Enforcement of Foreign Judgments in New York

New York Litigation Lawyers

New York has “traditionally been a generous forum in which to enforce judgments for money damages rendered in foreign courts.” Historically, New York courts have recognized judgments rendered in foreign countries under the doctrine of comity. “Absent some showing of fraud in the procurement of the foreign country judgment or that recognition of the judgment would do violence to some strong public policy of this State.”

In accordance with comity, New York enacted CPLR Article 53, The Uniform Foreign Country Money-Judgments Recognition Act to “promote the efficient enforcement of New York judgments abroad by assuring foreign jurisdictions that their judgments would receive streamlined enforcement here.” The Act mandates that a foreign judgment is enforceable in New York by an action on the judgment or motion for summary judgment in lieu of Complaint, if the judgment was “final, conclusive and enforceable where rendered” and awarded monetary damages.

If a foreign judgment is final, awards money damages, and is enforceable in its home country, then it has met the initial criteria for being enforced in New York.

However, the New York Courts have the discretion to refuse to enforce a foreign judgment for the following reasons:

  1. the judgment was rendered under a system which does not provide impartial tribunals or procedures compatible with the requirements of due process of law;
  2. the foreign court did not have personal jurisdiction over the defendant. (b) Other grounds for non-recognition. A foreign country judgment need not be recognized if: 1. the foreign court did not have jurisdiction over the subject matter; 2. the defendant in the proceedings in the foreign court did not receive notice of the proceedings in sufficient time to enable him to defend;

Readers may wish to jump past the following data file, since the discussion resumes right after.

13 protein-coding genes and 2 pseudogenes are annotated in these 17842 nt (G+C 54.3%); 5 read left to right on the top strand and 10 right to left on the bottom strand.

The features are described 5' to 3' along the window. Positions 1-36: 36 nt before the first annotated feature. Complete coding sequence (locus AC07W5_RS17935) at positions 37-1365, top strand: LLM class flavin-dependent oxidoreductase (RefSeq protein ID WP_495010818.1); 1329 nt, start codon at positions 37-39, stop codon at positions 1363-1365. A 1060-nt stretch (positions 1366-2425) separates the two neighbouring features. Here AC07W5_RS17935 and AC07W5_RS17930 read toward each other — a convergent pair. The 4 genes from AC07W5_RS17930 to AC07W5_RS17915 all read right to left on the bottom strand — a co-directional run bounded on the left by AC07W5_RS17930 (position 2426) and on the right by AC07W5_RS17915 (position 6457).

3. the judgment was obtained by fraud;
  4. the cause of action on which the judgment is based is repugnant to the public policy of this state;
  5. the judgment conflicts with another final and conclusive judgment;
  6. the proceeding in the foreign court was contrary to an agreement between the parties under which the dispute in question was to be settled otherwise than by proceedings in that court;
  7. in the case of jurisdiction based only on personal service, the foreign court was a seriously inconvenient forum for the trial of the action; or
  8. the cause of action resulted in a defamation judgment obtained in a jurisdiction outside the United States, unless the court before which the matter is brought sitting in this state first determines that the defamation law applied in the foreign court’s adjudication provided at least as much protection for freedom of speech and press in that case as would be provided by both the United States and New York constitutions.

Typically, if none of the above factors apply, and the “foreign judgment is not otherwise repugnant to our notion of fairness” then the foreign judgment “should be enforced “without a microscopic analysis of the underlying proceeding.”

If you have a foreign judgment against a New York resident or company and would like to explore your options for enforcing the foreign judgment, please contact us by phone or by filing a case evaluation for to set up a free initial consultation.